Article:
Ask the Money Coach: What Money Lessons Should I Know by 25?

Let’s face it. Most people don’t have access to a financial advisor. And if they do, those financial advisors may not take into account the human side of managing money – like how spending, saving, and stressing about it actually makes us feel.

Cue the money coaches.* We’ve long been answering money questions in the app, but now you can write into our money coaches.

We help you figure out what to do.

Money coaches* are here to answer your money questions, including everything left out by school and your parents.

Dear Money Coach,

am first gen, so I’ve had to navigate many things without much guidance from my parents.

I graduated from college a couple of years ago, and life isn’t really what I expected it to be, especially concerning how I manage money.

WHY IS NO ONE OFFERING ME A MIL A YEAR TO BE AWESOME? I keep seeing conflicting advice from Google and social media about everything. Like, is using credit bad? Do I actually want to invest in crypto? Considering the hype train on TikTok, not having a lot of guidance at home, and zero personal finance classes throughout my 16+ years of education, I’m lost.

What do you wish you would’ve known at 25, and how can I set myself up financially to do better?

Financially Lost in So-Cal

Dear Financially Lost in So-Cal,

Well, first of all, congratulations on being a first-gen. It takes serious determination and resilience to break barriers and be a first in so many ways. Managing money doesn’t have to be another obstacle if you have a strong foundation.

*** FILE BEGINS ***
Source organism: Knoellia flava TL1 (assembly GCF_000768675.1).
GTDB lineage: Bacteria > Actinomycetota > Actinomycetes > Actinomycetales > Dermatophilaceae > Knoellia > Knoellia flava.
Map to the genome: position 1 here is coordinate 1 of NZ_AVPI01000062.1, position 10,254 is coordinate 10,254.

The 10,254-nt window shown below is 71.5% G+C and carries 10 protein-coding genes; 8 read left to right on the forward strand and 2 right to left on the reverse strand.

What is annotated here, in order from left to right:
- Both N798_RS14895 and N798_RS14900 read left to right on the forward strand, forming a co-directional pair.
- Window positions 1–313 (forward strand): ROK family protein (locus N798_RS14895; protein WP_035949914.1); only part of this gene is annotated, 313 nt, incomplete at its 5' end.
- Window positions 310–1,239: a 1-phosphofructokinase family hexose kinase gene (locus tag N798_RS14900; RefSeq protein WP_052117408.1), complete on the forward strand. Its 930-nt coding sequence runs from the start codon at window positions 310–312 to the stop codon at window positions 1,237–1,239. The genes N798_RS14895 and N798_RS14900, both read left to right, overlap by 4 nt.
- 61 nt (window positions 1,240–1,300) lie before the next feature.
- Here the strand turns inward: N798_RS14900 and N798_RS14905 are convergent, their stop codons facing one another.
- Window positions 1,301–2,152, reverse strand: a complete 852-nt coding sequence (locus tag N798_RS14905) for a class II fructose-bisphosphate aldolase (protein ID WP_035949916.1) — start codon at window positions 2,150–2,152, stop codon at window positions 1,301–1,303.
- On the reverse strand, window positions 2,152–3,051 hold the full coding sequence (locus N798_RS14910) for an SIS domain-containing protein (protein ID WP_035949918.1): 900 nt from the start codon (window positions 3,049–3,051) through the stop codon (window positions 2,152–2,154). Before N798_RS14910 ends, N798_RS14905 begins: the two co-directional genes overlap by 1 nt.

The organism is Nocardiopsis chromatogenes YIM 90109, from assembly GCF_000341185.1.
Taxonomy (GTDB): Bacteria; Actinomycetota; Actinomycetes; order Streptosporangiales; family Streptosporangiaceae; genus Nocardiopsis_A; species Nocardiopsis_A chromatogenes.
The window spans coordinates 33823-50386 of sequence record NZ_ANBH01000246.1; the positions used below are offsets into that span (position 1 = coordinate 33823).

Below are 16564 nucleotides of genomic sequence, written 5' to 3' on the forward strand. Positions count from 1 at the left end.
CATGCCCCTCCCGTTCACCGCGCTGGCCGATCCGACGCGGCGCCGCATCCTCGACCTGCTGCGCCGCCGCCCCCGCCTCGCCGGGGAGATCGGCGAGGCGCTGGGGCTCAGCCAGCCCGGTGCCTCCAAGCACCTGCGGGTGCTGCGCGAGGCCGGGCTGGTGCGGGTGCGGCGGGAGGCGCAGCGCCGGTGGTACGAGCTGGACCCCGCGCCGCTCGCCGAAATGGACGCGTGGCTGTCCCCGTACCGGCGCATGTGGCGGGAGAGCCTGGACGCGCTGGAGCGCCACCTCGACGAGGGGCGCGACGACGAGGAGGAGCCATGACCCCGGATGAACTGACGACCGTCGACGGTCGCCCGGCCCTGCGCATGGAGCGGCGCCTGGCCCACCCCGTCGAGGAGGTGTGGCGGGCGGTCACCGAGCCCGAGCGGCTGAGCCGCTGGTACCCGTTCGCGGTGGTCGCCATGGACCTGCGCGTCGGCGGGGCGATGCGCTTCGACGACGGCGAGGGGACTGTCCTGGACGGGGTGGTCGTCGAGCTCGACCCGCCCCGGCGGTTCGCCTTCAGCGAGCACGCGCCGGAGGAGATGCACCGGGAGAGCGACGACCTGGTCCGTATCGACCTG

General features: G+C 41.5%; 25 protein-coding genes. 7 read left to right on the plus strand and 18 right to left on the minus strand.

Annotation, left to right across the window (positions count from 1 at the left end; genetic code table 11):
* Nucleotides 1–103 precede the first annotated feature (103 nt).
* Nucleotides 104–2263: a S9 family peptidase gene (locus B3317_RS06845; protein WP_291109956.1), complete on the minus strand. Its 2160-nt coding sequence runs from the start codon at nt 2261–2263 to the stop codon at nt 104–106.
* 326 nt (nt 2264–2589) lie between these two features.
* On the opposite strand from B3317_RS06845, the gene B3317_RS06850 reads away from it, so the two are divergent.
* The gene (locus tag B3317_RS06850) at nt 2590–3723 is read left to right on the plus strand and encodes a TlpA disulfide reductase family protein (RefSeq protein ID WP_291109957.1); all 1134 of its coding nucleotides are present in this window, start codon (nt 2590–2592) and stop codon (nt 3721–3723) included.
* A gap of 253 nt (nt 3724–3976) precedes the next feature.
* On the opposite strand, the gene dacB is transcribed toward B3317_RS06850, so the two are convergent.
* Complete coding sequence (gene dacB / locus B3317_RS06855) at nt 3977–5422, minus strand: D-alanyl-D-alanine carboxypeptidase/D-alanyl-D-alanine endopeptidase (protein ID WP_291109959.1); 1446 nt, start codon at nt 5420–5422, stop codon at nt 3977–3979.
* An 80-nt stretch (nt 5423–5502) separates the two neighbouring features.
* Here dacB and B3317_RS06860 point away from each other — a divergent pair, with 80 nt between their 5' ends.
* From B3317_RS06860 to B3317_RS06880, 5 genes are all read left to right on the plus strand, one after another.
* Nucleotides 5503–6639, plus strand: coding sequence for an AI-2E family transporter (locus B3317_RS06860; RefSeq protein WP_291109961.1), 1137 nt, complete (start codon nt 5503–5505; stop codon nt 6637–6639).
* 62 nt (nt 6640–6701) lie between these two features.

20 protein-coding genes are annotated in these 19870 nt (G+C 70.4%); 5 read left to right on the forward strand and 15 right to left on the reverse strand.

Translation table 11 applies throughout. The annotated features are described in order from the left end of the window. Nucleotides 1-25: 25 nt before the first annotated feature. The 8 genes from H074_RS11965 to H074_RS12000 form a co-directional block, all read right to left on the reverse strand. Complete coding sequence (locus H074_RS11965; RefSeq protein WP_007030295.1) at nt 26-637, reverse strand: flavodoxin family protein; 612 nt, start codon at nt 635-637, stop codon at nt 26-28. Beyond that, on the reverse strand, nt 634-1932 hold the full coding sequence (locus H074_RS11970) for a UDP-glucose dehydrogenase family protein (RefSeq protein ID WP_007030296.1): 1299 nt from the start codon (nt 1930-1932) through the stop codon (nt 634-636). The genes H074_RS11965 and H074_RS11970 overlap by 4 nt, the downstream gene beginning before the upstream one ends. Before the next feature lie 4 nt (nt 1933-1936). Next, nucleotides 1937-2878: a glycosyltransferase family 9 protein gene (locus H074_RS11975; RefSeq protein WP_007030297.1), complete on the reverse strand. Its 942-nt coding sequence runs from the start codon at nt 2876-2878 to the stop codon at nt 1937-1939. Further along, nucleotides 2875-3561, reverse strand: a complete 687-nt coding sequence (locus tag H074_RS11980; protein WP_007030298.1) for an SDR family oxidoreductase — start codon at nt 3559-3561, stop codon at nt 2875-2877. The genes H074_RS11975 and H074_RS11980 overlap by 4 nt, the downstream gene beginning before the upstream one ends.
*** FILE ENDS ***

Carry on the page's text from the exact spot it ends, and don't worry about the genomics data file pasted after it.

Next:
Your Financial Foundation

As for money management in your 20s, growing wealth and making money moves is a marathon, not a sprint. FOMO is making weird things like the AMC stock trend happen, but don’t get swept up in the hype. You’re off to the right start by asking questions and turning to reliable sources. As you mentioned, TikTok is great for getting comfortable talking about money. Still, you may want to pause before laying the foundation of your financial future based on what some random people say in 7-second videos.

Your 20s are about setting the foundation, focusing on fundamentals, and taking advantage of time.

That means your habits and mindset are as important as your money.

Key questions to ask yourself as you start managing your money

  1. Do you spend less than you earn each month (and thus save)?
  2. Do you have an emergency fund, or are you on the way to building one? (That means you could quit your job and still have enough money to pay for your lifestyle for at least 3-6 months).
  3. Do you have high-interest debt like credit cards? If you do, time to pay that off ASAP.
  4. Are you practicing daily digestible money habits? Small things like tracking your spending make you ten times more likely to accomplish your financial goals.